Kitchen & Bath Design News

DEC 2018

Kitchen & Bath Design News is the industry's leading business, design and product resource for the kitchen and bath trade.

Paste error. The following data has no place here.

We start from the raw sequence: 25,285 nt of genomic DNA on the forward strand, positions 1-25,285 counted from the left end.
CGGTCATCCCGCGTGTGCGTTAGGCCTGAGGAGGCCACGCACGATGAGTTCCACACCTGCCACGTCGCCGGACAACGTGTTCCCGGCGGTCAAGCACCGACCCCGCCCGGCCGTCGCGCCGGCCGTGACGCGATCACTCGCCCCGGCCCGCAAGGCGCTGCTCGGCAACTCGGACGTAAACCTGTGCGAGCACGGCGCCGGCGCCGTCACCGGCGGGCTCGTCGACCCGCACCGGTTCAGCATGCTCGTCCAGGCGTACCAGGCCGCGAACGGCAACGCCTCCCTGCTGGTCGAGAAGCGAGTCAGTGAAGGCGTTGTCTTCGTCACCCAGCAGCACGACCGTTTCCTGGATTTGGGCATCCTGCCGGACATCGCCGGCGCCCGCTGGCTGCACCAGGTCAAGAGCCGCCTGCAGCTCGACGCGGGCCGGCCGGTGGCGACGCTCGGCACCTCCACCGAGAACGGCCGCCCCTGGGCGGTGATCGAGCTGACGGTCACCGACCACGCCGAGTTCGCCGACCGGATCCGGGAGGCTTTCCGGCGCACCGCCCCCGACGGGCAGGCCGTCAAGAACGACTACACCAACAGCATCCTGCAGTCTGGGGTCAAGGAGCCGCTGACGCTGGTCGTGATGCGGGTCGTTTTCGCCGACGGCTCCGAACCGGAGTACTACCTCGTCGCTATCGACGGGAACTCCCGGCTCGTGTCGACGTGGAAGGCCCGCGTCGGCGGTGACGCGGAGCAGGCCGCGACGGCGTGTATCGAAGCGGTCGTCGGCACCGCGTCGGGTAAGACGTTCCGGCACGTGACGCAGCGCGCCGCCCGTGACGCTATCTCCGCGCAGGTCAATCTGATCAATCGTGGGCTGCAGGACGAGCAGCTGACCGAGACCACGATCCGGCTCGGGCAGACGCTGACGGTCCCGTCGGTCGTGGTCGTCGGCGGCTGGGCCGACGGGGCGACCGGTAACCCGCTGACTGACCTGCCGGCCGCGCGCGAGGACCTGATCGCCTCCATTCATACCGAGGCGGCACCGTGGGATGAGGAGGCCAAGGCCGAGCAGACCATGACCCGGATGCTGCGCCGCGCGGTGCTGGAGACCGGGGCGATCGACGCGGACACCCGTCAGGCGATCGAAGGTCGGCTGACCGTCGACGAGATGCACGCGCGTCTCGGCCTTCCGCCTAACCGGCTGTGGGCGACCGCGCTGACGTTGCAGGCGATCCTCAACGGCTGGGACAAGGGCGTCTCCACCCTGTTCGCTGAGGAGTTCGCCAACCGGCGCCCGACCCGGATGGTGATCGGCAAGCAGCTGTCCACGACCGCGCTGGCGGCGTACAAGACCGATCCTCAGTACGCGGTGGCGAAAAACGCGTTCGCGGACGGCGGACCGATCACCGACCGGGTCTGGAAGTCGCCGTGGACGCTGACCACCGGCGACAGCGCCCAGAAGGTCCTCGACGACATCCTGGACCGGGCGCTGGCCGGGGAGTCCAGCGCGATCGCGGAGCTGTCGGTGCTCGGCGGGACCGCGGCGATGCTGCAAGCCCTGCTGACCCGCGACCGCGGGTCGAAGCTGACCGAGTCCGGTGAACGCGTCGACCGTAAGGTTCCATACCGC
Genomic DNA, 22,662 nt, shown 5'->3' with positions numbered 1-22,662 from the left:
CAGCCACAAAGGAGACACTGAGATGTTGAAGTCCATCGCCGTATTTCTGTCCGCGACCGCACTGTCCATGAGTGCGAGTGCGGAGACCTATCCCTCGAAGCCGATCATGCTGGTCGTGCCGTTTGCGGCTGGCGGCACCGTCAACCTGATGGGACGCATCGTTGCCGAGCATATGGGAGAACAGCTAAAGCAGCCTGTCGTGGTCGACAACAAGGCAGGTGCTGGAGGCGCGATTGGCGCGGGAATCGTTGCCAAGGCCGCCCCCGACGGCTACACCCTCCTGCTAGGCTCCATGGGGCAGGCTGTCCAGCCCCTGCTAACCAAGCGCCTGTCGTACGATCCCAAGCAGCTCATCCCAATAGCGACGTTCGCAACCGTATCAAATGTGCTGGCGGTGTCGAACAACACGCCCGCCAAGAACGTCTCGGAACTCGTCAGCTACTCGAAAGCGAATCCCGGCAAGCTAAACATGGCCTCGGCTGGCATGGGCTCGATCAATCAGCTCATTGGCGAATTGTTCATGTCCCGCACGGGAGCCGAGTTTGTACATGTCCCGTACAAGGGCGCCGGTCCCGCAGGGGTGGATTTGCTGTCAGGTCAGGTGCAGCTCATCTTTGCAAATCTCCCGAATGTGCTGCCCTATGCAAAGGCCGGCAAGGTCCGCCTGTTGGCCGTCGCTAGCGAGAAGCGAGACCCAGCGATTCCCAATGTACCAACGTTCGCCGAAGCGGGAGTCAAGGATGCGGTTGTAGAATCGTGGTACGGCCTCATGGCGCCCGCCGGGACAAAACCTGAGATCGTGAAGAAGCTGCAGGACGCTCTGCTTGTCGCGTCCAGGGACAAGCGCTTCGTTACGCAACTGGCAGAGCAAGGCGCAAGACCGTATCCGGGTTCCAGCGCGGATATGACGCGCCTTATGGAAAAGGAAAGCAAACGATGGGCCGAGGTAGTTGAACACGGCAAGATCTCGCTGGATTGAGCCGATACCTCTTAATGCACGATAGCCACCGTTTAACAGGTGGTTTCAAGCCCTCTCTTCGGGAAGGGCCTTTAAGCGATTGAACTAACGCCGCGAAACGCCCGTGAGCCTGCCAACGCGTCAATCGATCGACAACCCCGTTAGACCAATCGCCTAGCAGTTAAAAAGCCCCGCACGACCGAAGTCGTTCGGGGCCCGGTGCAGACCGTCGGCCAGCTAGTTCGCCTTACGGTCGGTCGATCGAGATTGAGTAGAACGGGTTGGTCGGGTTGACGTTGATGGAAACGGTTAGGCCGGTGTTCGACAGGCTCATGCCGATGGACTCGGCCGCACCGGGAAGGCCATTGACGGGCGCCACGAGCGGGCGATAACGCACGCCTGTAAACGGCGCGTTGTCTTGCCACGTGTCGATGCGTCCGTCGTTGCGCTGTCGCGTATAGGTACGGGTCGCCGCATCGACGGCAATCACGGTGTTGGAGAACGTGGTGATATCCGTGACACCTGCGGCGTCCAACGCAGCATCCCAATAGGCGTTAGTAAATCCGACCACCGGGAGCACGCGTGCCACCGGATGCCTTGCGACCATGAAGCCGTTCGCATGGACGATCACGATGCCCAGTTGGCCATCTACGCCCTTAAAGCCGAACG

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" I TAKE DOOR samples and offer pic tures online of kitchens I've done before and ask [clients] to 'show me' – I'm in the 'show me' state of Missouri! I look at the current kitchen and make a calculation based on 30 years of experience of what they need. I ask a lot of questions. Clients don't want to spend their valuable time filling out a questionnaire. Most clients don't know what they need – that's why they hire a design professional to make suggestions and organize the job." Debbie McFarland, owner/designer/G McFarland Interior St. Charles, MO " THE INITIAL MEETING is most ductive when conducted in the residence. If architectural plans are provided, the review o ten begins there. Familiarity is often achieved through conversation and physical review of the existing space. The client's style may be present in the existing furnishings, finishes and selections, or they may be a spring board for a new direction. Only a few questions are needed to [per suade a client to provide] a list of intentions and dreams. This is often supplemented with online tours of personal galleries, magazine clippings and photos of 'likes.' Near the end of the conversation, I find it valuable to include a brief conversation about dislikes. This may save a few steps in the design [process] and give focus to the most relevant areas." Joseph LaSpino, senior kitchen desig Artisan Kitchen and Bath Studio – Builders General Compan Long Branch, N " I TRY TO find out what they really are a ter – what's important to them and what's not important to them, what special items they might want to include in this project. I ask them to share with me their likes and dislikes. I ask them to show me around their home (or commercial space) and show me things that they like and don't like and things that work and don't work for them. I concentrate on them and what they are telling me and what they see as an end product. It's all about them and their expectations and what will make them happy and comfortable in their own space – giving them the opportunity to take charge of the direction of their project. I ask them lots of questions and tell them to ask anything they like of me. This is their space and I am there to get them to where they want to be." Sallie Kytt Redd, owner/design Sallie Kytt Redd, ASID Lenexa, KS " I FIRST TALK to them about their hom their lifestyles and their goals for the reno vation. I talk to them about how I work in terms of both pricing and process. I find it's very important to talk up-front about budgets as well. I have a questionnaire for the basic housekeeping information such as address, contact info, referral, etc. Beyond that, we have a general conversation that involves looking at the existing space, discussing the issues with that space and sometimes looking at photos of my past work and/or images on Houzz and other inspirations." Cassia Wyne CW Design LLC Brookline, MA " I LIKE TO do the 'meet and greet.' I an initial free consultation at the home and talk about what they would like to do. Since most have ideas and/or have seen pictures in either magazines or on Houzz or HGTV, it's easy to get a sense of their likes. I show them pictures of my projects and ask them if they see anything that they would also like to do. This is a good time for us to decide whether we are a good fit to work together. Then, if they wish for me to do a design, I give them my designer retainer form and we set up the next appointment." Kathy Phillipson, owne Kathy's Kitchen & Bath Desig Saugus, CA " WE DON'T NECESSARILY us questionnaire but have developed some well- thought-out questions that we ask the client: 1. Have you ever worked with a profession- al designer for any renovation projects before 2. What are any specific needs for the space and are there any household members with limited mobility or do you anticipate any other family members who will join your household in the future who may have medi- cal issues? 3. What family members will participate in the decision-making process? 4. Is the kitchen a socializing space; does the primary cook have any cooking preferences; what type of small appliances do you use frequently; what other activities is the kitchen used for; how much seating do you need? 5. How many bathrooms are in the house; who will use the renovated bathroom; does more than one person use the bathroom at the same time; are there any accessibility features required; will guests be using the renovated bathroom? 6. Finally, budget and time frame for com- pletion are discussed. Depending on the responses, more questions will be fleshed out to really make the client understand that the process is very deliberate, and it requires their full partici pation and understanding. These questions at least start the dialogue and make for an easier project in the long run." Rosemarie DiSalv DiSalvo Interior Westbury, NY " I HOLD A complimentary introdu tory meeting at the project site. I have the client walk me through the proposed remodel/addition area. I ask them what their high-level project objectives are and what their budget and project schedule expectations are. After this meeting, I prepare a design proposal agreement for their consideration. If they sign with me, I send them a questionnaire for each space that is part of the project scope. We review the answers to the questionnaire as well as photos of spaces that appeal to them at an information gathering meeting." Cynthia Walden, princip Walden Design Group LL Los Altos, CA " THE TWO MAIN questions that nee to be addressed with the client, specifically the decision maker, are: 'What are three things you love about the space?' and 'What are thre things you hate about it?' These questions will begin to bring out their core needs. In terms of style, a lot can be communicated visually – inspirational photos of rooms or art that they like as well as spaces in their home that they like. This will lead to a realistic and cohesive theme in their home. Standardized processes and questionnaires ensure all bases are covered and keep the conversation moving forward versus getting hung up on too many details too early in the process." Deirdre Garland, buy LMC Wayne, PA Designers & Dealers Talk New Clients How do you get to know new clients in your ini interviews? What questions do you ask in orde get a feel for their style and their needs for the spa Do you use a questionnaire or some other sim standardized process 8 Kitchen & Bath Design News • December 2018 MARKET PULSE READERS' OPINIONS ON INDUSTRY-RELATED I